Tuesday, October 18, 2011
Post #6 - Drums of War
I was flying from JFK to Tehran’s Mehrabad International in May of 2006, part of a peace delegation of twenty-two ordinary, but also in many ways quite extraordinary, Americans from all parts of our country. On the plane, taking off from Charles de Gaulle airport for the last leg of our journey, I spoke with a young Iranian man on his way home to Iran. He had visited a cemetery in Paris where several noted Iranian writers are interred, including one we both admired, novelist Sadegh Hedayat. I recalled the opening line of Hedayat's dark novel Blind Owl: “In life there are sores that tear and eat at the soul, like cancer.” (I made this the subject of one of my senior English classes in the little town of Firuzkuh.) We agreed that the will to make war is one of these sores. Balancing the voices of bellicosity, there must be voices of humanity. Our delegation that year included a retired banker, a child psychiatrist, veterans of the Vietnam War and members of the clergy. They did not go in order to advocate, but simply to have an honest encounter with fellow human beings. A young anthropologist in the group, Sahar Driver, said:
"How might we as Americans overcome our historic amnesia that contributes to so much violence, even as we espouse 'peace' and 'freedom' for all? We come as delegates for peace, yet what more important thing can we do towards this end but to listen, pay attention, and learn from these people? If all I have done as a result of this trip is begun to dispel the myths that circulate about Iranians, then I have done a lot. And if I can hold up a mirror, then I have done even more. Violence begins in the smallest of spaces. Peace then, must as well."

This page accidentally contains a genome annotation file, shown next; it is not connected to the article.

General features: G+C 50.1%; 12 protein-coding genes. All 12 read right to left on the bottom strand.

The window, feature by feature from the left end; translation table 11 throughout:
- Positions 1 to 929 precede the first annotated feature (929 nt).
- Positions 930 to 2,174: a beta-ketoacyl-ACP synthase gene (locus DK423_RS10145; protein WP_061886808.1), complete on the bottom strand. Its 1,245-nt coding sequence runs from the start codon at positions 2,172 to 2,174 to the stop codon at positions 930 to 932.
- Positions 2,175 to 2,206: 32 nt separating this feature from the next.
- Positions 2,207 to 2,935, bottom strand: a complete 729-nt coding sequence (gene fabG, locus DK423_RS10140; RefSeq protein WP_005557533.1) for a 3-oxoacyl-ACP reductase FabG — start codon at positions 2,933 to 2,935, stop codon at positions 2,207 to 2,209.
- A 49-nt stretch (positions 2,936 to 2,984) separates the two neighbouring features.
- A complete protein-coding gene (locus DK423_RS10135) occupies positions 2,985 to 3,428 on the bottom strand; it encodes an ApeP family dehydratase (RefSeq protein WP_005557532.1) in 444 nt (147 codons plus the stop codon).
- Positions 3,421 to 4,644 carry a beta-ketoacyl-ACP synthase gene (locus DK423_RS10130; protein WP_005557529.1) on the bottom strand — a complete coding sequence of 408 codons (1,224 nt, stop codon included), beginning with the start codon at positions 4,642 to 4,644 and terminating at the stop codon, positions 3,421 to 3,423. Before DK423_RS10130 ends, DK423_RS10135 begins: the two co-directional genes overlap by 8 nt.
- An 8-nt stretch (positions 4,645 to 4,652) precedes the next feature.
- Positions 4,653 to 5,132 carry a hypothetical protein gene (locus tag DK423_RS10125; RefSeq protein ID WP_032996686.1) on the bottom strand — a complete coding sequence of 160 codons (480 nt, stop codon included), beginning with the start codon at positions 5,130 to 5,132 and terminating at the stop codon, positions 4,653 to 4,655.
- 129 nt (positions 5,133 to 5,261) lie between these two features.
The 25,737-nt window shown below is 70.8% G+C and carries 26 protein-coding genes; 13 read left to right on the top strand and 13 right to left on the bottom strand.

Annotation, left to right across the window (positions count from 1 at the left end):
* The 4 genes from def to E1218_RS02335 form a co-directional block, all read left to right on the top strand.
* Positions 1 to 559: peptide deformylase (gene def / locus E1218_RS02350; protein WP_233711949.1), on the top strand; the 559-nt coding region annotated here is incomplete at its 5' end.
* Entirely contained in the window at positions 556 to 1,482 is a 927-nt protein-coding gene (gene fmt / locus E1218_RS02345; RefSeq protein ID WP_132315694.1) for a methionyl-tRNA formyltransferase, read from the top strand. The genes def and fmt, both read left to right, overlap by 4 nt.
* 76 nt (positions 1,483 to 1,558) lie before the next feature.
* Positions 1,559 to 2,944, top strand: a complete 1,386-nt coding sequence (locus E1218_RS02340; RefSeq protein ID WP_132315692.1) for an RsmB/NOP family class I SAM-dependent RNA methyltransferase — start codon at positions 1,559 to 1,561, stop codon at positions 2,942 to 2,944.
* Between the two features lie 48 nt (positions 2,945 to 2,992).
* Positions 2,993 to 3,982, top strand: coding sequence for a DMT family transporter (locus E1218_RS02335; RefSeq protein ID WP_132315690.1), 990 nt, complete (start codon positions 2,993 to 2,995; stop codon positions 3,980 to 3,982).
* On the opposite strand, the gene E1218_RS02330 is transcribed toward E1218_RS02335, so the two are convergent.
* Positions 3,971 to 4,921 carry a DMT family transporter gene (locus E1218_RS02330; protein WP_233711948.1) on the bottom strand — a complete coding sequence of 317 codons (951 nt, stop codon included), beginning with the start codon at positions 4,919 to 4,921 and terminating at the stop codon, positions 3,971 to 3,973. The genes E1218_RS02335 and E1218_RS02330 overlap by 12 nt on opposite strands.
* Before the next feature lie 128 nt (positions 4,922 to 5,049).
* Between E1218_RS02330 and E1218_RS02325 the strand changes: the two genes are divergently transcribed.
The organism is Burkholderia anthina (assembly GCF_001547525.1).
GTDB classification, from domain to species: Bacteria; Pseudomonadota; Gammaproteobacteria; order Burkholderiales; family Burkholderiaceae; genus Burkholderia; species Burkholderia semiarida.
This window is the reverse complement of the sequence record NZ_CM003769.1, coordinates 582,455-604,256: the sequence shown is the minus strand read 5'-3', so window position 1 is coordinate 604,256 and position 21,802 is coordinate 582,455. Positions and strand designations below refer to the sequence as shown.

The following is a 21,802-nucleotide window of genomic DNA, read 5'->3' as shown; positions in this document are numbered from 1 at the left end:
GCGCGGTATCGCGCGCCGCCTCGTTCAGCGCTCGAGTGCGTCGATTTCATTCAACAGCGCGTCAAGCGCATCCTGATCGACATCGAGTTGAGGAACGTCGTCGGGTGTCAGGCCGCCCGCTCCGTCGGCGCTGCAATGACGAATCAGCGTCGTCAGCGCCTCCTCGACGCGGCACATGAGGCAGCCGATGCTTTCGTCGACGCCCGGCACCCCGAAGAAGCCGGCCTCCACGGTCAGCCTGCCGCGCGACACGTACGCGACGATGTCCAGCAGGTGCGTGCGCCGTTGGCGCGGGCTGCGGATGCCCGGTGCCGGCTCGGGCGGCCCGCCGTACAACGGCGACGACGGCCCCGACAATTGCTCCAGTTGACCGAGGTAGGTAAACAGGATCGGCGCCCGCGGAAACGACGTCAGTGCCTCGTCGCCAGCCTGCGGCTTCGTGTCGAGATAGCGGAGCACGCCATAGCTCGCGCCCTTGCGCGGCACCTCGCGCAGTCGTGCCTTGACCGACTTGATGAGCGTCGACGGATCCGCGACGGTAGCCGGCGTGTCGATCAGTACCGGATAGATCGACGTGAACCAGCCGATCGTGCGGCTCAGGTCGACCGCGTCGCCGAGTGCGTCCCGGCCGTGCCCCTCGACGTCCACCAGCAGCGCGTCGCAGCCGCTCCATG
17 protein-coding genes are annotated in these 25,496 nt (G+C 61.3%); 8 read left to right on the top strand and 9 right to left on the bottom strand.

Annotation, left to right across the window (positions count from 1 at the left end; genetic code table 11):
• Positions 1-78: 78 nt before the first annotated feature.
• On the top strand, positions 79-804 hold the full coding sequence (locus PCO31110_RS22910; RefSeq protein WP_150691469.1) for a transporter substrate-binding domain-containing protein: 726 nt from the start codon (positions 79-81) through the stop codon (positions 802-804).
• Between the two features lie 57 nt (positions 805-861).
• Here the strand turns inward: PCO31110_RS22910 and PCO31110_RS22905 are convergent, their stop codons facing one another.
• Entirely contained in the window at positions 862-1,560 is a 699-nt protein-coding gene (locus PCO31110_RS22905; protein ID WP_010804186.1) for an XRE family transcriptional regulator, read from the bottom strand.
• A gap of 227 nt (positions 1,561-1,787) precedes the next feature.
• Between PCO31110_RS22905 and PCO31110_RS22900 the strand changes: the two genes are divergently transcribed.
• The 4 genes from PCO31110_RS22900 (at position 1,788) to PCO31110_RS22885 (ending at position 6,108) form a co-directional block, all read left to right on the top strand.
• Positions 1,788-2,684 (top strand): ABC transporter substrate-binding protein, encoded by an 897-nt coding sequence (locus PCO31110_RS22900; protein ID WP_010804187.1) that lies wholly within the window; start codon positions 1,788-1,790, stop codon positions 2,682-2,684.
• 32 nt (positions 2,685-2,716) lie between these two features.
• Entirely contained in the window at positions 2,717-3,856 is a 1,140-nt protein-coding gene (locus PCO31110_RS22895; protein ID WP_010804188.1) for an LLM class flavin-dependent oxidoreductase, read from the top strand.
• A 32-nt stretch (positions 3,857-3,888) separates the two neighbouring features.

Instead, there has been a disturbing sea-change within America in what we seem to find acceptable. On March 21, 2006, a website called "Tradesports" was launched that recalled 1984 or Mad Max (it folded in 2008). Tradesports accepted wagers on, among other things, death and destruction, using odds developed by professional security groups. As one example, bets could be placed on whether a joint US/Israel attack would kill Iranians before June 30th of that year. I, for one, am happy that those betting on that prospect lost their money. What we like to call “Western Civilization” now includes wagering on how much time an innocent child has left before her life is extinguished!, for surely such “collateral damage” would be a part of any attack. (This reminds one of the Roman legions casting lots for Jesus' clothing.) Imagine if, instead of mentioning cities in Iran, the betting focused on casualties in St. Louis, Columbine or Virginia Tech.
Later that year, conservative commentator Bill O’Reilly expressed an on-air opinion that Iran should be bombed into non-existence. No reaction came from the White House or the State Department. Don Imus made a similarly callous remark to his millions of viewers. Talking about the crash of an Iranian Airliner in the United Arab Emirates, Imus remarked, “When I hear stories like that, I think: who cares?” In fact, only the Iranian-American community and a few others seemed to care or to mind.